On the bright side, Atlanta has found some offensive pieces to step up. First, there’s Cordarrelle Patterson, who’s has found his footing in Atlanta as an RB/WR hybrid. While Patterson has played in the role in the past, he is posting career-highs in receiving yards, yards per catch, and receiving touchdowns. Then there’s Kyle Pitts, the 4th overall pick from the 2021 Draft. Serving as a focal point of the offense early on, Pitts has tallied 606 yards, good for 3rd among tight ends. Pitts has also proven to have great potential as a downfield target, as his 15 YPC is 2nd among TEs.

NFC South Outlook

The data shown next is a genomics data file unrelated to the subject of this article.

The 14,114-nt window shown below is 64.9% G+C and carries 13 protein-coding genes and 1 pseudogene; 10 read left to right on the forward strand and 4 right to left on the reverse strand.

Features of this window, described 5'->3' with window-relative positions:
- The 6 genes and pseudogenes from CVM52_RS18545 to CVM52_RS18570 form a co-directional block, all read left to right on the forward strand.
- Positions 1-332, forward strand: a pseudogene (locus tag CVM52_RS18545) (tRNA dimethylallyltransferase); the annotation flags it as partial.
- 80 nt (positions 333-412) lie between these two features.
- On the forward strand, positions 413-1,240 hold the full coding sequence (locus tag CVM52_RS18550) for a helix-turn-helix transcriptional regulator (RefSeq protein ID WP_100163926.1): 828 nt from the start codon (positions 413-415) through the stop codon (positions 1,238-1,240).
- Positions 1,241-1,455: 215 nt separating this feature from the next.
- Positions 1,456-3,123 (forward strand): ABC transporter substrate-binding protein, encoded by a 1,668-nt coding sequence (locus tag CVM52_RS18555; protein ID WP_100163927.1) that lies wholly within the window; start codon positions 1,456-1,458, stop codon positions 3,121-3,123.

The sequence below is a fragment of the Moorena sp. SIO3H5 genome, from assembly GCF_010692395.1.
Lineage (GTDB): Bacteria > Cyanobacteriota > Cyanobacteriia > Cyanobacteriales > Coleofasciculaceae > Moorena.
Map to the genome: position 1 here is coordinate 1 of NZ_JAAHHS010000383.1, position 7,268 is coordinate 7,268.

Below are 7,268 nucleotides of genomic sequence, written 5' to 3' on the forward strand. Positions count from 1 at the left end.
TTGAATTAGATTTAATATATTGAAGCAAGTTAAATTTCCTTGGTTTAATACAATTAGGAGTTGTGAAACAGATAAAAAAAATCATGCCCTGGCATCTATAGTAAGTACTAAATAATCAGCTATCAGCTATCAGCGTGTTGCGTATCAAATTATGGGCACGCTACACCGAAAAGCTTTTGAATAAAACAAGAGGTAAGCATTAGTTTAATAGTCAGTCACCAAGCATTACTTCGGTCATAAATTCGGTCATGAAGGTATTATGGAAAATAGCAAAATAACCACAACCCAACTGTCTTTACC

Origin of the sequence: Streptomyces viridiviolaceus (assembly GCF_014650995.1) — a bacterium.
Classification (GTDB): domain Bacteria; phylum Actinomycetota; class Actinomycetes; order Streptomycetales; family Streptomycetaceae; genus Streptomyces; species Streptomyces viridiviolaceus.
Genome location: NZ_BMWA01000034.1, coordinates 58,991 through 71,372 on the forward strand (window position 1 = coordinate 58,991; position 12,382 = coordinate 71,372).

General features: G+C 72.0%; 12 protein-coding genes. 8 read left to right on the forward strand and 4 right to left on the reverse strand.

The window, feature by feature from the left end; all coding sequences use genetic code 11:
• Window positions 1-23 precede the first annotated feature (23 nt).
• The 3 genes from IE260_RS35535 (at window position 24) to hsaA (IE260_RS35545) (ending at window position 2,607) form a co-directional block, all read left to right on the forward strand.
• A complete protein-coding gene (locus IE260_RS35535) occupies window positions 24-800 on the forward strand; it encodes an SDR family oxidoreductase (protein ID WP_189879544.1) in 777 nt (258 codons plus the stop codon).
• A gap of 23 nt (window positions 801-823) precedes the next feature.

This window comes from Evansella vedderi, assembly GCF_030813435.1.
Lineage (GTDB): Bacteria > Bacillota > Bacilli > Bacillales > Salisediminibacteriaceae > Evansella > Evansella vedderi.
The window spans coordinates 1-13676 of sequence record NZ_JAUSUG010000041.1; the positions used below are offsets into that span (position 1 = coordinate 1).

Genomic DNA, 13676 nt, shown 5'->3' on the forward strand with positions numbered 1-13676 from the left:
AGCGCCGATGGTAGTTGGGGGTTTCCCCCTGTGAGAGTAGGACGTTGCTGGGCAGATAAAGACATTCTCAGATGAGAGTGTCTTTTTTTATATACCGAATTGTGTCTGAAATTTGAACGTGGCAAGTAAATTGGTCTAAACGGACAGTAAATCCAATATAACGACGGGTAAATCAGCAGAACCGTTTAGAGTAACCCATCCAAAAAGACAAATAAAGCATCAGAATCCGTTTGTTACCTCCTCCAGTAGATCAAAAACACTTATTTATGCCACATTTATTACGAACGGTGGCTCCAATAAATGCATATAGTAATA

The NFC South is a division where all four teams can beat up on each other, and we have seen it this year. We have seen the Saints beat the Bucs already, the Falcons edge out the Saints, and the Panthers beat the Falcons. All of which happening over the course of two weeks. Tampa Bay looks to continue getting healthier as the postseason push nears, specifically with their secondary. If Tampa Bay maintains the division lead, that leaves the other three teams vying for wild card spots. January 2nd, Week 17 could be a crucial matchup between Carolina and New Orleans, where the winner could be in the driver’s seat for the playoffs.